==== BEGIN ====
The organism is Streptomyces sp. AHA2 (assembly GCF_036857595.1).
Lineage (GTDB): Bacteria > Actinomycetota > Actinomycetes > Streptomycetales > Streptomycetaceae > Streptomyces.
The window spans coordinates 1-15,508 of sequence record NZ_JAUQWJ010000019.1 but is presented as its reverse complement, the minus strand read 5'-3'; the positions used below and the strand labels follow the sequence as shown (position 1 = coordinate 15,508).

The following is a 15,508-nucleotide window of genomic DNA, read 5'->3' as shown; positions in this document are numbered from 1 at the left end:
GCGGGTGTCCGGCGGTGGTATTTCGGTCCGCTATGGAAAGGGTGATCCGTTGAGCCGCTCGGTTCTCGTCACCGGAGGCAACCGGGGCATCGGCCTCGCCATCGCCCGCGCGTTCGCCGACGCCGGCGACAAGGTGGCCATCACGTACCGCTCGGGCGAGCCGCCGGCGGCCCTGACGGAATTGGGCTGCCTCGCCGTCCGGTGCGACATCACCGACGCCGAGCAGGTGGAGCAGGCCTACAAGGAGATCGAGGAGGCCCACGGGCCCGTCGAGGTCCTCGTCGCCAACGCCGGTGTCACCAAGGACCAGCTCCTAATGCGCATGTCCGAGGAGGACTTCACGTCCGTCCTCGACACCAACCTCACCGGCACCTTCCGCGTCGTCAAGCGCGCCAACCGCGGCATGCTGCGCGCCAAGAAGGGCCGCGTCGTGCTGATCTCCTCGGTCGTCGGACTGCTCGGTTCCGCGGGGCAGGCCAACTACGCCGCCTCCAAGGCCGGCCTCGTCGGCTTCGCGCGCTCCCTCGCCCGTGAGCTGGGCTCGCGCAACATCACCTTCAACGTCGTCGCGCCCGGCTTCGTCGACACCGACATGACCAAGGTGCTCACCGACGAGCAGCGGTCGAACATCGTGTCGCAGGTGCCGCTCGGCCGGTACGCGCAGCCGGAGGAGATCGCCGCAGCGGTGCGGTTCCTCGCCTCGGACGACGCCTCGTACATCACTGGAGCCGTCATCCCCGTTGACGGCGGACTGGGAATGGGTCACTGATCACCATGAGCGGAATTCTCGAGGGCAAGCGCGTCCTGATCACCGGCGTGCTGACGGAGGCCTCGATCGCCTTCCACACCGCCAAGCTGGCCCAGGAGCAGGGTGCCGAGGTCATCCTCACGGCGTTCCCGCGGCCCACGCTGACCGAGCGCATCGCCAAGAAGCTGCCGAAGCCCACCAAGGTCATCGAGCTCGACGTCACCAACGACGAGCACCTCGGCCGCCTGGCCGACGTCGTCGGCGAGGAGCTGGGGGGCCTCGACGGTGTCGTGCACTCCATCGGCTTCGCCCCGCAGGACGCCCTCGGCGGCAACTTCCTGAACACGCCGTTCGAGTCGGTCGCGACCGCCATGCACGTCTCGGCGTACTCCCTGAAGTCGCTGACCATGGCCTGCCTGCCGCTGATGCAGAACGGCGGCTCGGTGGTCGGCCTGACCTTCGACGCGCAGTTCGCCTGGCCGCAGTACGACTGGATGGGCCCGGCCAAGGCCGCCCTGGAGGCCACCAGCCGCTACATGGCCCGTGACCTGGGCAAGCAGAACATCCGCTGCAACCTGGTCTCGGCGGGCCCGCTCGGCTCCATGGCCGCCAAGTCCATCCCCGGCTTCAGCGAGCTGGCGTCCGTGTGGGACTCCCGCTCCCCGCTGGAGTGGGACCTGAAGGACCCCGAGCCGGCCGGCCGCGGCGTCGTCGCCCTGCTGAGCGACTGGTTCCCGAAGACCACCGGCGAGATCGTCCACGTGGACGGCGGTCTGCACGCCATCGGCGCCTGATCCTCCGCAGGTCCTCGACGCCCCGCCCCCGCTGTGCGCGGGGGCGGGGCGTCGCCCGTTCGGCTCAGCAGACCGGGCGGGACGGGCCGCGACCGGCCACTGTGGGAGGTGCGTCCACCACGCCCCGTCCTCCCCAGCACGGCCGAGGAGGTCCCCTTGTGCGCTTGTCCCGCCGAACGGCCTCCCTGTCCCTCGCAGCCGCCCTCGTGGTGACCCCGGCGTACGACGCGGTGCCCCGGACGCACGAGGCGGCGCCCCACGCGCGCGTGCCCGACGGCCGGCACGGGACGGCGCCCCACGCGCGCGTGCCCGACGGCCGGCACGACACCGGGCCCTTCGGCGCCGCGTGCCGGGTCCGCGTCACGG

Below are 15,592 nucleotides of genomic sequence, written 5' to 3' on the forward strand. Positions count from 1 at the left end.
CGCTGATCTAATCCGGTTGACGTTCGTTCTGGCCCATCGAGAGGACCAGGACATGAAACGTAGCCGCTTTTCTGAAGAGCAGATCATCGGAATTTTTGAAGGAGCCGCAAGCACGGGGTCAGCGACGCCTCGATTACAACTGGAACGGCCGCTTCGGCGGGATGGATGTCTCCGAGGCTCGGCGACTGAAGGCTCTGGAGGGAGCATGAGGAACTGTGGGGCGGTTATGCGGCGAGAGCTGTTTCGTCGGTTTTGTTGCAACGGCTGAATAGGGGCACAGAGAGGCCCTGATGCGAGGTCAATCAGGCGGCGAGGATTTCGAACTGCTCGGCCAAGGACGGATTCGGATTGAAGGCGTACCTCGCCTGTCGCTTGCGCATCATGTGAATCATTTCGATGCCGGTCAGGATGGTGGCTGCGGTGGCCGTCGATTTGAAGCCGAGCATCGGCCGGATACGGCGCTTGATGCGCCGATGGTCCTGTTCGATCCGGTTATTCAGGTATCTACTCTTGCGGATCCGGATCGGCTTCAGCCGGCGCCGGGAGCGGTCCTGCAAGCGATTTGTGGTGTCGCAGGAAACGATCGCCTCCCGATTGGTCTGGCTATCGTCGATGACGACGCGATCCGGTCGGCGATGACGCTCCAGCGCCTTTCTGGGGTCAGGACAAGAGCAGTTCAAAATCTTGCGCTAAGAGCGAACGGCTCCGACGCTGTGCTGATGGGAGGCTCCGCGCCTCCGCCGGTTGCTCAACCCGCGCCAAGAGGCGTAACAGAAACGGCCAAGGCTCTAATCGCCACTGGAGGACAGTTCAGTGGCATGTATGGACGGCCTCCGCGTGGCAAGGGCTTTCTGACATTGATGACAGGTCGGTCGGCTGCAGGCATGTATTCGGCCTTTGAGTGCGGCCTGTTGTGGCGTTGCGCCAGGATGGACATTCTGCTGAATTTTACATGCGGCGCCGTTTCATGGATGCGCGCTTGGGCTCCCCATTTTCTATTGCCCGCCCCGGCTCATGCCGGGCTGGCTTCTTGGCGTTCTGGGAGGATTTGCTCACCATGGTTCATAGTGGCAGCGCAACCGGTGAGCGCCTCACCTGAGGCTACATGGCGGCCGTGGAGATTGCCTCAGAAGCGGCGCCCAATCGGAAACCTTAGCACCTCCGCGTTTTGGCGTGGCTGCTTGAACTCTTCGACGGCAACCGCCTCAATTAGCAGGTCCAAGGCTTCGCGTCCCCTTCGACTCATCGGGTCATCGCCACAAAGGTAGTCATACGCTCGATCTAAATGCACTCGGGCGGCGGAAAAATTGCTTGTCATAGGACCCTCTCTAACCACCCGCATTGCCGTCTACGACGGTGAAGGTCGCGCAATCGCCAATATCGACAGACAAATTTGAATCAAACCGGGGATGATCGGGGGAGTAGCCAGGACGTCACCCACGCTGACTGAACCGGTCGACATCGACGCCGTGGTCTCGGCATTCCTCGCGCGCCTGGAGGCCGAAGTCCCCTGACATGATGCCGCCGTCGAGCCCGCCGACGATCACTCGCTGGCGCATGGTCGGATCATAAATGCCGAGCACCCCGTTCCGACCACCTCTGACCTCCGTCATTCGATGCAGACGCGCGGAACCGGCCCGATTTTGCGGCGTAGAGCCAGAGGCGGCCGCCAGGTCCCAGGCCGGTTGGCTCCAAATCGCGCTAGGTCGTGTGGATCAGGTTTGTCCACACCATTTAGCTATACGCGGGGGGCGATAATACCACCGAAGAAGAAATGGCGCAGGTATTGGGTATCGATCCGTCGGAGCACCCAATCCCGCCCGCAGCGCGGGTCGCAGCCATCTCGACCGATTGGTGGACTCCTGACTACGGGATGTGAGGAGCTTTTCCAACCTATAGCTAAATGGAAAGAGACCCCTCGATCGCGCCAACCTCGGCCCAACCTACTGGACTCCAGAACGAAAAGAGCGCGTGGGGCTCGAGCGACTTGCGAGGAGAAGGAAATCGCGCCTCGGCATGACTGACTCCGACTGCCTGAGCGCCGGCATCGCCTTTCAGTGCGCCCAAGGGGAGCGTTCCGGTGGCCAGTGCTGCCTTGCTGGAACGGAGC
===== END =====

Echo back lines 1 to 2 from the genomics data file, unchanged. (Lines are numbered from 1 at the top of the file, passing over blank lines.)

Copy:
The organism is Streptomyces sp. AHA2 (assembly GCF_036857595.1).
Lineage (GTDB): Bacteria > Actinomycetota > Actinomycetes > Streptomycetales > Streptomycetaceae > Streptomyces.